I'm noticing that Codes of Conduct for software projects and social network systems remain as controversial as ever. At present I think the general consensus, as described in books such as Jono Bacon's The Art of Community or Pieter Hintjen's Social Architecture is that as an initial baseline you need to start with a FOSS license, preferably an OSI one and not a roll-your-own attempt. Then if the number of contributors or community members gets beyond a handful - not so common for software projects but easily happens with social network nodes - you probably need something like a Code of Conduct.
The purpose of a Code of Conduct as I understand it is to have a semi-formal method for removing disruptive or "toxic" community members. Such people can quickly become an existential threat to the continuation of a project or the viability of a community group. In the book Rules for Revolutionaries it's also described as "the tyranny of the annoying", whereby particular individuals can hijack the conversation and either consciously or unwittingly break up trust relations which might have taken substantial time and effort to build.
But at least within social network systems I'm starting to think that codes of conduct aren't the way to go. First and foremost is that very few people ever actually read long formalized constitutional documents which amount to not much more than "splaining" things which are already known or obvious. If it's a copyright dispute then lawyers will definitely want to read such documents, but for the average user signing up on a social network server it's very unlikely and they're just going to click "agree" to literally any terms. If you feel that you need a Code of Conduct for a social network then you probably have too many users on your server and should consider encouraging people to set up their own and then federate.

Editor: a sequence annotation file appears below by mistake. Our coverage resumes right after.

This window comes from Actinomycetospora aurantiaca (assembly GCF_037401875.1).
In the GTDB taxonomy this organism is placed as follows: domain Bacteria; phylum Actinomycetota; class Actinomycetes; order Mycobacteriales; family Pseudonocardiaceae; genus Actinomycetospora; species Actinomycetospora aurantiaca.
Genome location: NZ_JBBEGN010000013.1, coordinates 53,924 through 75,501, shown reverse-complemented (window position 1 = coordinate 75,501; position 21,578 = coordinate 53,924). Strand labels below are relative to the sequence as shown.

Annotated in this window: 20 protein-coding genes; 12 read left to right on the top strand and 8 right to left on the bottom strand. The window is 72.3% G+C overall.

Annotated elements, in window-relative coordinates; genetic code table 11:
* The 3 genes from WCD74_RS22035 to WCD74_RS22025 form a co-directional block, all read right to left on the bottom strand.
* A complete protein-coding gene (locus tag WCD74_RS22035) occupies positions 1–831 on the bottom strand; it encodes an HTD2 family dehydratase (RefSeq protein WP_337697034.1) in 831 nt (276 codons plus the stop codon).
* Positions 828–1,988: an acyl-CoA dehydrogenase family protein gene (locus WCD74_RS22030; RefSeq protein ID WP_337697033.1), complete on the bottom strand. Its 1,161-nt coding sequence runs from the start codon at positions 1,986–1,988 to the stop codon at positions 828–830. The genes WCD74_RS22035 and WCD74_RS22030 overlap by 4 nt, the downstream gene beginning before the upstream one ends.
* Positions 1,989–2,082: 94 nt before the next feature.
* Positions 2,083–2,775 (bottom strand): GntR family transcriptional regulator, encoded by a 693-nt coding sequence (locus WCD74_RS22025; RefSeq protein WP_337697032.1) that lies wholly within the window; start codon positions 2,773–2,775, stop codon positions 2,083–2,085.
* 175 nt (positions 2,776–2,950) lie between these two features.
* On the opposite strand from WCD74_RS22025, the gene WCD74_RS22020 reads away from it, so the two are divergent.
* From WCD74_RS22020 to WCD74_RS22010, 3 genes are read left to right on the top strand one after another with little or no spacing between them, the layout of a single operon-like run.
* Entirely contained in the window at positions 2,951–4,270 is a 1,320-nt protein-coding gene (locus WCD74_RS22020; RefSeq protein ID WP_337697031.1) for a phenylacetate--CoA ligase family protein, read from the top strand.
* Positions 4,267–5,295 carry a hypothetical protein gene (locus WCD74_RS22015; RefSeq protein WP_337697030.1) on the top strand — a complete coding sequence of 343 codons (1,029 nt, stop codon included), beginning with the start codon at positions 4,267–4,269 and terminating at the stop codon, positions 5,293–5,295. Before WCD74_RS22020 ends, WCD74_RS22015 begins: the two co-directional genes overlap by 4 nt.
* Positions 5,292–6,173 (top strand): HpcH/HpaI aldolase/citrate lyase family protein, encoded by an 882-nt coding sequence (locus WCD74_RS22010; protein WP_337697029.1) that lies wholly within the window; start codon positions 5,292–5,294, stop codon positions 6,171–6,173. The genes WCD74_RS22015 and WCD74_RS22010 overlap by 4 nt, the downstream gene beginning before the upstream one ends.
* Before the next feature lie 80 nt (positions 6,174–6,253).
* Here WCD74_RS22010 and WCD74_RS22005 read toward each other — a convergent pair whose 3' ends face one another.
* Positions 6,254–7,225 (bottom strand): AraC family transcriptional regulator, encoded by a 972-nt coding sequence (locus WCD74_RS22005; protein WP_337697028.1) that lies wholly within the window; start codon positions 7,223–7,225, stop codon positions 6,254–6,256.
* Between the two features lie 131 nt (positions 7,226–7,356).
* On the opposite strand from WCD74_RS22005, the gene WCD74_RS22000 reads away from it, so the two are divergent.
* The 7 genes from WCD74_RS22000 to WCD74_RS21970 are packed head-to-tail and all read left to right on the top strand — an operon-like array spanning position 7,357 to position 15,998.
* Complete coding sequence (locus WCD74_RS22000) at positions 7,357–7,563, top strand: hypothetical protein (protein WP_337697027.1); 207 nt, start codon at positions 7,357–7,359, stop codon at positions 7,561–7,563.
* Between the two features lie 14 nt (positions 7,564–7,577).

To summarize, I think many of the disputes over Codes of Conduct (or "honor codes" as I like to call them because that has more anthropological relevance) is actually isomorphic to network topology and permissions structure. Fix the topology and have a technical permissions system with requisite variety and I expect those disputes will largely go away. Within a suitably federated system if you have some fundamental argument with other users on the same server then you can either run your own server and set your permissions accordingly or move to a different server whose sysadmin has a greater level of affinity with your viewpoint.
Of course the proprietary silos such as Facebook and Twitter don't have the ability or desire to federate and so the problems of communities with wildly opposing views constantly stepping on each other's toes will continue to happen, together with more calls for formalized declarations and censorship systems. But in the free world we at least have better options. The need for arbitrary censorship disappears if sufficiently good permissions controls are available either at the individual or affinity group level (you could subscribe to some pre-made set of permissions).